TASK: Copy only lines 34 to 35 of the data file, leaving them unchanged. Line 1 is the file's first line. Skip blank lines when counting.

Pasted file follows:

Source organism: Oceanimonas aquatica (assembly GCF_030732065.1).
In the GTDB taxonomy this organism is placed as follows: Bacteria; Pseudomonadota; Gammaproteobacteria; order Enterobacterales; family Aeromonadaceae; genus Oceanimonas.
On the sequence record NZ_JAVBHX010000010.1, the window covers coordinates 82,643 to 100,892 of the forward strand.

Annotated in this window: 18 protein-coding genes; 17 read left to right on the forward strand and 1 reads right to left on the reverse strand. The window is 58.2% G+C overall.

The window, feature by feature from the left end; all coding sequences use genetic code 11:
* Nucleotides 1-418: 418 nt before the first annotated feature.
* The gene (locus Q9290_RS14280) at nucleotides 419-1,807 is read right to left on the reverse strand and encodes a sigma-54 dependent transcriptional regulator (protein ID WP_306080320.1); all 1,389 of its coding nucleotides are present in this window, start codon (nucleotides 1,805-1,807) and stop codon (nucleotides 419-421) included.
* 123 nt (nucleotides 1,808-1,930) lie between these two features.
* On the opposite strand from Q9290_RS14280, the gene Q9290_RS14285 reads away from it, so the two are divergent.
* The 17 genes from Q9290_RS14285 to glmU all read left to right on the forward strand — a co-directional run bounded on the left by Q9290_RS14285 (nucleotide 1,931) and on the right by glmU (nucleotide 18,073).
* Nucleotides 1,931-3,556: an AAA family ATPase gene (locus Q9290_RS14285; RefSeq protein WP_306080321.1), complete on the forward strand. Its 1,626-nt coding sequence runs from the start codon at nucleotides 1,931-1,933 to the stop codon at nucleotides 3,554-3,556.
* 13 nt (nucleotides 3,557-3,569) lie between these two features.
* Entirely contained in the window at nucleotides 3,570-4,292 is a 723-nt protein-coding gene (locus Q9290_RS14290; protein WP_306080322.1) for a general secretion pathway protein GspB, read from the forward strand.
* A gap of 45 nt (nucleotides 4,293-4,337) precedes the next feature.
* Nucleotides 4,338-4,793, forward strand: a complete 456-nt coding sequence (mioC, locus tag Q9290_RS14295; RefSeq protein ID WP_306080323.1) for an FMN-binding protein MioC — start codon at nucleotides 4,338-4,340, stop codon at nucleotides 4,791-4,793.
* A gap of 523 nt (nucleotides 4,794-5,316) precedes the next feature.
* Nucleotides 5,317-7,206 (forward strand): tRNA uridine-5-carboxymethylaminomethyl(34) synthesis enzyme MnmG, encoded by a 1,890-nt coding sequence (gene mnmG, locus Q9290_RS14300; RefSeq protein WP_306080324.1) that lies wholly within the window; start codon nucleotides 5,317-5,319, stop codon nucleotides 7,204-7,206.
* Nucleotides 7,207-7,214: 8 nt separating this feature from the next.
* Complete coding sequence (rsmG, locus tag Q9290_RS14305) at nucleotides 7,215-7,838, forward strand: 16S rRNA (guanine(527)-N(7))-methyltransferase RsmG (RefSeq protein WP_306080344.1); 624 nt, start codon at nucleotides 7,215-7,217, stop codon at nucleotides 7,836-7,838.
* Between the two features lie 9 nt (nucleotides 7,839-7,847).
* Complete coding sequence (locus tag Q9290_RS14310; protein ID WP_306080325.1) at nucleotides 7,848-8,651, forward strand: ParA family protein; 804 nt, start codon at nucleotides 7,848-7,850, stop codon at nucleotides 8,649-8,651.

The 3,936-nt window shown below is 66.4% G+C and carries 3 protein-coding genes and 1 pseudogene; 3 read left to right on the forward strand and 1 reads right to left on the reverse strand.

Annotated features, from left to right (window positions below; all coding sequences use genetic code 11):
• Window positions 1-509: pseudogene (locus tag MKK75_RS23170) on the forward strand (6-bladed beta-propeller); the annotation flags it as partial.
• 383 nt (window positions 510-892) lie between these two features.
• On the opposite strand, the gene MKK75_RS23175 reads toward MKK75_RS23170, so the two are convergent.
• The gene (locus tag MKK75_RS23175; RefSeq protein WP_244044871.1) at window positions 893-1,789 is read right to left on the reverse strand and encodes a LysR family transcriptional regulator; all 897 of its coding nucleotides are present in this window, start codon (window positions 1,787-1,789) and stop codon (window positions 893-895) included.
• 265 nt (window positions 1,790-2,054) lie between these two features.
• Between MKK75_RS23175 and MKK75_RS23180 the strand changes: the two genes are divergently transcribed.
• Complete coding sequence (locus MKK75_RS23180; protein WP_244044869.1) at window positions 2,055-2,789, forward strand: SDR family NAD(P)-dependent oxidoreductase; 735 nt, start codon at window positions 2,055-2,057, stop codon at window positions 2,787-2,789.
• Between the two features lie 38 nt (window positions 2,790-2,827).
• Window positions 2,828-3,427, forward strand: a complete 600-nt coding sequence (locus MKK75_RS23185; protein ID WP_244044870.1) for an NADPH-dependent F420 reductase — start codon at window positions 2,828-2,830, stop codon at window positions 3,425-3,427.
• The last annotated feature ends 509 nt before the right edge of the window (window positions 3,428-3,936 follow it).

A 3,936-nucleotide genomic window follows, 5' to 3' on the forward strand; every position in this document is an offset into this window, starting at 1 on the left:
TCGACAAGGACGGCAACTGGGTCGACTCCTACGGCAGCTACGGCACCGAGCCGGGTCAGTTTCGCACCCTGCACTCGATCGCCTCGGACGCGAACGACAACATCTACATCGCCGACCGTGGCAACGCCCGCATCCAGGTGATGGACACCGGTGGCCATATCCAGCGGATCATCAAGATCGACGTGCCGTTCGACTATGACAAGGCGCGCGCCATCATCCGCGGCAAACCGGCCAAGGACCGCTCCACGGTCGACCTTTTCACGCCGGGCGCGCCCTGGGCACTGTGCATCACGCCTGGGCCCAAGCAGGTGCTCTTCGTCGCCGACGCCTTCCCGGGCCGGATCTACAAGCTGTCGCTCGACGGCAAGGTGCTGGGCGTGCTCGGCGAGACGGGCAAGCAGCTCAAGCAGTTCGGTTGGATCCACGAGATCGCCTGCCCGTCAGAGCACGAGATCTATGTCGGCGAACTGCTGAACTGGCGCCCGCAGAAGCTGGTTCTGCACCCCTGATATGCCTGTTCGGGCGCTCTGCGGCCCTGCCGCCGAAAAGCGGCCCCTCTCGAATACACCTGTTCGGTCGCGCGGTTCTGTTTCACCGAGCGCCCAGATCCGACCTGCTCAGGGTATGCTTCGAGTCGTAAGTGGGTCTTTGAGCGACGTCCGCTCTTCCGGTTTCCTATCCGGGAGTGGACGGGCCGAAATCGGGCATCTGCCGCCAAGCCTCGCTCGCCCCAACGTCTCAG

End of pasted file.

A 3,936-nucleotide genomic window follows, 5' to 3' on the forward strand; every position in this document is an offset into this window, starting at 1 on the left:
TCGACAAGGACGGCAACTGGGTCGACTCCTACGGCAGCTACGGCACCGAGCCGGGTCAGTTTCGCACCCTGCACTCGATCGCCTCGGACGCGAACGACAACATCTACATCGCCGACCGTGGCAACGCCCGCATCCAGGTGATGGACACCGGTGGCCATATCCAGCGGATCATCAAGATCGACGTGCCGTTCGACTATGACAAGGCGCGCGCCATCATCCGCGGCAAACCGGCCAAGGACCGCTCCACGGTCGACCTTTTCACGCCGGGCGCGCCCTGGGCACTGTGCATCACGCCTGGGCCCAAGCAGGTGCTCTTCGTCGCCGACGCCTTCCCGGGCCGGATCTACAAGCTGTCGCTCGACGGCAAGGTGCTGGGCGTGCTCGGCGAGACGGGCAAGCAGCTCAAGCAGTTCGGTTGGATCCACGAGATCGCCTGCCCGTCAGAGCACGAGATCTATGTCGGCGAACTGCTGAACTGGCGCCCGCAGAAGCTGGTTCTGCACCCCTGATATGCCTGTTCGGGCGCTCTGCGGCCCTGCCGCCGAAAAGCGGCCCCTCTCGAATACACCTGTTCGGTCGCGCGGTTCTGTTTCACCGAGCGCCCAGATCCGACCTGCTCAGGGTATGCTTCGAGTCGTAAGTGGGTCTTTGAGCGACGTCCGCTCTTCCGGTTTCCTATCCGGGAGTGGACGGGCCGAAATCGGGCATCTGCCGCCAAGCCTCGCTCGCCCCAACGTCTCAG